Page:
Among other things, the Families First Coronavirus Relief Act (FFCRA) provides paid leave to employees to care for a child and paid sick leave. Though the FFCRA generally applies to employers with less than 500 employees, employers with less than 50 employees can be exempt if compliance with the FFCRA would jeopardize “the viability of the employer’s business as a going concern.” Upon enactment, Congress did not clarify the mechanism for claiming an exemption, but the Department of Labor (DOL) recently issued some guidance.
A small business (with fewer than 50 employees) may be exempt from certain paid sick leave and expanded family and medical leave requirements if: (a) leave is requested because the employee’s child’s school or place of care is closed, or child care provider is unavailable, due to COVID-19 related reasons; and (b) providing that employee such leave would jeopardize the viability of the employer’s business as a going concern. As to (b), an authorized officer of the business must determine that at least one of the following three conditions is satisfied:
- the requested leave would result in the small business’s expenses and financial obligations to exceed available business revenues and cause the small business to cease operating at minimal capacity; or
- the absence of the employee or employees requesting leave would entail a substantial risk to the financial health or operational capabilities of the business because of their specialized skills, knowledge of the business or responsibilities; or
- there are not sufficient workers who are able, willing and qualified, and who will be available at the time and place needed, to perform the labor or services provided by the employee or employees requesting leave, and those labor or services are needed for the small business to operate at minimal capacity.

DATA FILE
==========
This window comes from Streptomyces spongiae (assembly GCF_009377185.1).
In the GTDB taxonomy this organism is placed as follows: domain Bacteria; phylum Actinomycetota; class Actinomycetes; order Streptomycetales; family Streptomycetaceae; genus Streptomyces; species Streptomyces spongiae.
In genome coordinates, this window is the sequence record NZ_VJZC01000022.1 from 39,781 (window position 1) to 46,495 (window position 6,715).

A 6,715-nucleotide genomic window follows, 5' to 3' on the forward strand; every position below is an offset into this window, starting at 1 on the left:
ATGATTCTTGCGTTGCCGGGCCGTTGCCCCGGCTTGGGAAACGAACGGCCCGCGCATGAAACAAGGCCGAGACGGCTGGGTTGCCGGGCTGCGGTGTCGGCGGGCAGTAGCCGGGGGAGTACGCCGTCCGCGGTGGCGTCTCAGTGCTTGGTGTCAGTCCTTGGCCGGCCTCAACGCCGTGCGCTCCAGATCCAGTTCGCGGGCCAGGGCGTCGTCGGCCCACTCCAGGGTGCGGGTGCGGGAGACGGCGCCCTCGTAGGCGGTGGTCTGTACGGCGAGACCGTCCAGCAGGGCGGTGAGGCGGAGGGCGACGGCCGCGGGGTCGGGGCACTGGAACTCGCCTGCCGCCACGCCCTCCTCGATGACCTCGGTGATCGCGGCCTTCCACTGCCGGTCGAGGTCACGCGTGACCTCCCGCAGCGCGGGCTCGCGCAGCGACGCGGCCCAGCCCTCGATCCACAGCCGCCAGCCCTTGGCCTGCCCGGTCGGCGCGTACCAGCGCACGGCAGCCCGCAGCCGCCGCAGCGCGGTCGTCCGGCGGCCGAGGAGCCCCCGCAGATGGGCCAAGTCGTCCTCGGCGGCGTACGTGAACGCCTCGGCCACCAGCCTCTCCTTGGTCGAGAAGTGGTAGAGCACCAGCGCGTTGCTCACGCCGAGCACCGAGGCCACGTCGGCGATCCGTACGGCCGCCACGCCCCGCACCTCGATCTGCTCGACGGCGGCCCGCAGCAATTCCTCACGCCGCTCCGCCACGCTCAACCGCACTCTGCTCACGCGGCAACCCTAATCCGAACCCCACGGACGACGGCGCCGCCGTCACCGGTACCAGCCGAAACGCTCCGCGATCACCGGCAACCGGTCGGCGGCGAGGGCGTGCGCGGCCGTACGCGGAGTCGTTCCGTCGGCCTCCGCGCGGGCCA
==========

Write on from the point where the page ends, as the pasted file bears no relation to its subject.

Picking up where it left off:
The exemption applies only to leave requests under the FFCRA due to school closures and child care unavailability and does not exempt small businesses from providing sick leave for any of the other types of permissible requests under the FFCRA.
The DOL does not explain how small businesses go about claiming the exemption and specifically advises employers not to send any materials to the DOL. So what is an employer to do? We recommend having an authorized officer of the employer sign a statement verifying that one or more of the three qualifying reasons apply and attach supporting materials if available. The employer must maintain this record for at least four (4) years in case of a lawsuit, DOL audit or other challenge. Remember that this exemption only applies to employers with less than 50 employees and is otherwise inapplicable to employers with 51 to 499 employees.
Ellen M. Leibovitch
Board Certified Labor & Employment Lawyer
ASSOULINE & BERLOWE, P.A.
2300 Glades Road
East Tower – Suite 135
Boca Raton, Florida 33431